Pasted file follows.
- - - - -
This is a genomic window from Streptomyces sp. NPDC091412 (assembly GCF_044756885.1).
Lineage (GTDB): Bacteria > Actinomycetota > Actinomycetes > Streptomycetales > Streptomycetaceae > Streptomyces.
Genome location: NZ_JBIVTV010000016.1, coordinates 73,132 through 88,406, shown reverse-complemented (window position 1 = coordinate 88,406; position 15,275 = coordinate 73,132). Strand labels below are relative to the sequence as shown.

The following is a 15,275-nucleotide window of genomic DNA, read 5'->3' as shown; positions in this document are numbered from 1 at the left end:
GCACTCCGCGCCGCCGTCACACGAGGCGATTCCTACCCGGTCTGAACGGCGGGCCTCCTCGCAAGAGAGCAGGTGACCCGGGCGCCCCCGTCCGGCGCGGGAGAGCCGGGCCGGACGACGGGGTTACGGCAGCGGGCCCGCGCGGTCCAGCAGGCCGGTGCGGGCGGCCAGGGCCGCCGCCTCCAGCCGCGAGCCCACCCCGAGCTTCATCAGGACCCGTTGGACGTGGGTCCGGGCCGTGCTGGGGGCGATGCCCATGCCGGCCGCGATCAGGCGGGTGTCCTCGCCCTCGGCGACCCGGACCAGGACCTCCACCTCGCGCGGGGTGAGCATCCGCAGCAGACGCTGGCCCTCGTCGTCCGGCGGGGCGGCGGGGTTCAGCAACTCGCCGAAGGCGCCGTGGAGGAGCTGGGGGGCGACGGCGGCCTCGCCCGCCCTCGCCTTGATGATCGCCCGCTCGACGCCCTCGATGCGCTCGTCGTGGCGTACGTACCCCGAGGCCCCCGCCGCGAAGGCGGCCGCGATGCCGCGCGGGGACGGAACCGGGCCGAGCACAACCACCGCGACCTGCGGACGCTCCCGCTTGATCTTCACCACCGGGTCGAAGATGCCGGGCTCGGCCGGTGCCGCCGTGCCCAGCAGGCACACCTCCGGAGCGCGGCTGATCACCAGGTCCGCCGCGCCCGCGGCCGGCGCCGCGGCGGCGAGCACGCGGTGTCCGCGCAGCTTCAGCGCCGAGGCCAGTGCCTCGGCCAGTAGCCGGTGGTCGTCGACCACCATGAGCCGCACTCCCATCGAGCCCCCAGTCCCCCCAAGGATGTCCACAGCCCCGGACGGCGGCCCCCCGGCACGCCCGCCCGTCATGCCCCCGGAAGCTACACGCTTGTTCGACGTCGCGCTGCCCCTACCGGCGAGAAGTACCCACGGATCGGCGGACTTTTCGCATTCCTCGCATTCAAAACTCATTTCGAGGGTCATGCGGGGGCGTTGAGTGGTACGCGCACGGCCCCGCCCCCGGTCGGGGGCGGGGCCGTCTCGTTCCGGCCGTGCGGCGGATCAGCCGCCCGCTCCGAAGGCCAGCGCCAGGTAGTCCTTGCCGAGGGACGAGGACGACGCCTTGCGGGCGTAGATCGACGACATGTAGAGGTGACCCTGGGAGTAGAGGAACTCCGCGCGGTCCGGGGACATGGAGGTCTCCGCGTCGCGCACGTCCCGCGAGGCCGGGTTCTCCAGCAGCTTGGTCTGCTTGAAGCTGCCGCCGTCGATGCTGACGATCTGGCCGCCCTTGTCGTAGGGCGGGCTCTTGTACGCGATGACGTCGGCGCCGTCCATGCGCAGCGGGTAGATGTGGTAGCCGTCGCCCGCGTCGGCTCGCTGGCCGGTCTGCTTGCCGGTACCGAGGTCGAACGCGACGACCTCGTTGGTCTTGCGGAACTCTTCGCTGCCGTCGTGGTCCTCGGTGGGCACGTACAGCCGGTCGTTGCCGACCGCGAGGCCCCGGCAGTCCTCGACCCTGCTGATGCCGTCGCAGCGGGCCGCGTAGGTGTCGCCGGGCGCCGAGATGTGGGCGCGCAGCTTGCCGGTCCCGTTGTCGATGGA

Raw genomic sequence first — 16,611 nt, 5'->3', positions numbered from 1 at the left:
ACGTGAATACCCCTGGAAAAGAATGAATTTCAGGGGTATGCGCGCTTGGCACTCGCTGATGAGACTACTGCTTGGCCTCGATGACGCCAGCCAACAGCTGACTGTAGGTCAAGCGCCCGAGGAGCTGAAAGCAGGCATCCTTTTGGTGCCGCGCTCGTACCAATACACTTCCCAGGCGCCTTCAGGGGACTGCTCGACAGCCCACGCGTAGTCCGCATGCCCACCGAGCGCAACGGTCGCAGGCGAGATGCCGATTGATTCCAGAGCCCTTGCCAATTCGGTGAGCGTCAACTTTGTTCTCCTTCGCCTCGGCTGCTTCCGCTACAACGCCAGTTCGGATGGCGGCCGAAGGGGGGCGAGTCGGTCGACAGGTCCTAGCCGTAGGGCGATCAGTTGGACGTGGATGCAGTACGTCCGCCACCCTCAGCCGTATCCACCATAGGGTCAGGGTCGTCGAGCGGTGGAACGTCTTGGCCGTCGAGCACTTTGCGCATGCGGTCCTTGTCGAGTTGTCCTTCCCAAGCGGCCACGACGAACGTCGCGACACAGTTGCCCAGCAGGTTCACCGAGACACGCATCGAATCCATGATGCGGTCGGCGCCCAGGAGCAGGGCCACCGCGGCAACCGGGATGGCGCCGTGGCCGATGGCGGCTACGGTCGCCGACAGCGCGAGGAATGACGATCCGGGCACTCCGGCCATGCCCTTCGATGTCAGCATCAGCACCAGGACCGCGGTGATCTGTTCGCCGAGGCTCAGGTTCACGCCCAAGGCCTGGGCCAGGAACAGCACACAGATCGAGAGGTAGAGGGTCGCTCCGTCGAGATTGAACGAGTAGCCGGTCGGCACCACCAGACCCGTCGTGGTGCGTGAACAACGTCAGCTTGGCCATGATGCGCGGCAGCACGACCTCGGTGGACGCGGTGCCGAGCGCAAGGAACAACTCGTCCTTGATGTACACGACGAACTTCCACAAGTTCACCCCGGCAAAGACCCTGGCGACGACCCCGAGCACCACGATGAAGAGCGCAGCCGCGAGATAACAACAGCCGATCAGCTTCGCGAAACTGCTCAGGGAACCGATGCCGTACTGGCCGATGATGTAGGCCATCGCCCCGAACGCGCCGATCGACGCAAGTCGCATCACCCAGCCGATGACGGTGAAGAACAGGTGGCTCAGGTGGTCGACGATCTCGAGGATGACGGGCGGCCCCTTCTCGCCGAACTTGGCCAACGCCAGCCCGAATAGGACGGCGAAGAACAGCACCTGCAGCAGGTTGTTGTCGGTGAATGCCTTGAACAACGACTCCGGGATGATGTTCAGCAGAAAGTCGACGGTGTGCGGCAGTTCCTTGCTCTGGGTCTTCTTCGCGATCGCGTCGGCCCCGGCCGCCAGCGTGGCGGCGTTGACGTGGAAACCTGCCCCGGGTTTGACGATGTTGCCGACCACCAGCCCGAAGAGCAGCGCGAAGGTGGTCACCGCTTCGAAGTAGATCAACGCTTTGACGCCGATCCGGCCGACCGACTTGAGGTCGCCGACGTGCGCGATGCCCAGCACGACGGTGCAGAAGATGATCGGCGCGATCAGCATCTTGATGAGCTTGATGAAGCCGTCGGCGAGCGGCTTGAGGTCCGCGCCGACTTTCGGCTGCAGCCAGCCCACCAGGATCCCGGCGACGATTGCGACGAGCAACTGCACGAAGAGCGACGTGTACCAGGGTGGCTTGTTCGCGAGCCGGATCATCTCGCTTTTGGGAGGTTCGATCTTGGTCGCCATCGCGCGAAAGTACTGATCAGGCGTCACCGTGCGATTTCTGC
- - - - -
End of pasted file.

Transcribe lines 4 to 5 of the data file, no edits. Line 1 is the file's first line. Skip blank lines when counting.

The following is a 15,275-nucleotide window of genomic DNA, read 5'->3' as shown; positions in this document are numbered from 1 at the left end:
GCACTCCGCGCCGCCGTCACACGAGGCGATTCCTACCCGGTCTGAACGGCGGGCCTCCTCGCAAGAGAGCAGGTGACCCGGGCGCCCCCGTCCGGCGCGGGAGAGCCGGGCCGGACGACGGGGTTACGGCAGCGGGCCCGCGCGGTCCAGCAGGCCGGTGCGGGCGGCCAGGGCCGCCGCCTCCAGCCGCGAGCCCACCCCGAGCTTCATCAGGACCCGTTGGACGTGGGTCCGGGCCGTGCTGGGGGCGATGCCCATGCCGGCCGCGATCAGGCGGGTGTCCTCGCCCTCGGCGACCCGGACCAGGACCTCCACCTCGCGCGGGGTGAGCATCCGCAGCAGACGCTGGCCCTCGTCGTCCGGCGGGGCGGCGGGGTTCAGCAACTCGCCGAAGGCGCCGTGGAGGAGCTGGGGGGCGACGGCGGCCTCGCCCGCCCTCGCCTTGATGATCGCCCGCTCGACGCCCTCGATGCGCTCGTCGTGGCGTACGTACCCCGAGGCCCCCGCCGCGAAGGCGGCCGCGATGCCGCGCGGGGACGGAACCGGGCCGAGCACAACCACCGCGACCTGCGGACGCTCCCGCTTGATCTTCACCACCGGGTCGAAGATGCCGGGCTCGGCCGGTGCCGCCGTGCCCAGCAGGCACACCTCCGGAGCGCGGCTGATCACCAGGTCCGCCGCGCCCGCGGCCGGCGCCGCGGCGGCGAGCACGCGGTGTCCGCGCAGCTTCAGCGCCGAGGCCAGTGCCTCGGCCAGTAGCCGGTGGTCGTCGACCACCATGAGCCGCACTCCCATCGAGCCCCCAGTCCCCCCAAGGATGTCCACAGCCCCGGACGGCGGCCCCCCGGCACGCCCGCCCGTCATGCCCCCGGAAGCTACACGCTTGTTCGACGTCGCGCTGCCCCTACCGGCGAGAAGTACCCACGGATCGGCGGACTTTTCGCATTCCTCGCATTCAAAACTCATTTCGAGGGTCATGCGGGGGCGTTGAGTGGTACGCGCACGGCCCCGCCCCCGGTCGGGGGCGGGGCCGTCTCGTTCCGGCCGTGCGGCGGATCAGCCGCCCGCTCCGAAGGCCAGCGCCAGGTAGTCCTTGCCGAGGGACGAGGACGACGCCTTGCGGGCGTAGATCGACGACATGTAGAGGTGACCCTGGGAGTAGAGGAACTCCGCGCGGTCCGGGGACATGGAGGTCTCCGCGTCGCGCACGTCCCGCGAGGCCGGGTTCTCCAGCAGCTTGGTCTGCTTGAAGCTGCCGCCGTCGATGCTGACGATCTGGCCGCCCTTGTCGTAGGGCGGGCTCTTGTACGCGATGACGTCGGCGCCGTCCATGCGCAGCGGGTAGATGTGGTAGCCGTCGCCCGCGTCGGCTCGCTGGCCGGTCTGCTTGCCGGTACCGAGGTCGAACGCGACGACCTCGTTGGTCTTGCGGAACTCTTCGCTGCCGTCGTGGTCCTCGGTGGGCACGTACAGCCGGTCGTTGCCGACCGCGAGGCCCCGGCAGTCCTCGACCCTGCTGATGCCGTCGCAGCGGGCCGCGTAGGTGTCGCCGGGCGCCGAGATGTGGGCGCGCAGCTTGCCGGTCCCGTTGTCGATGGA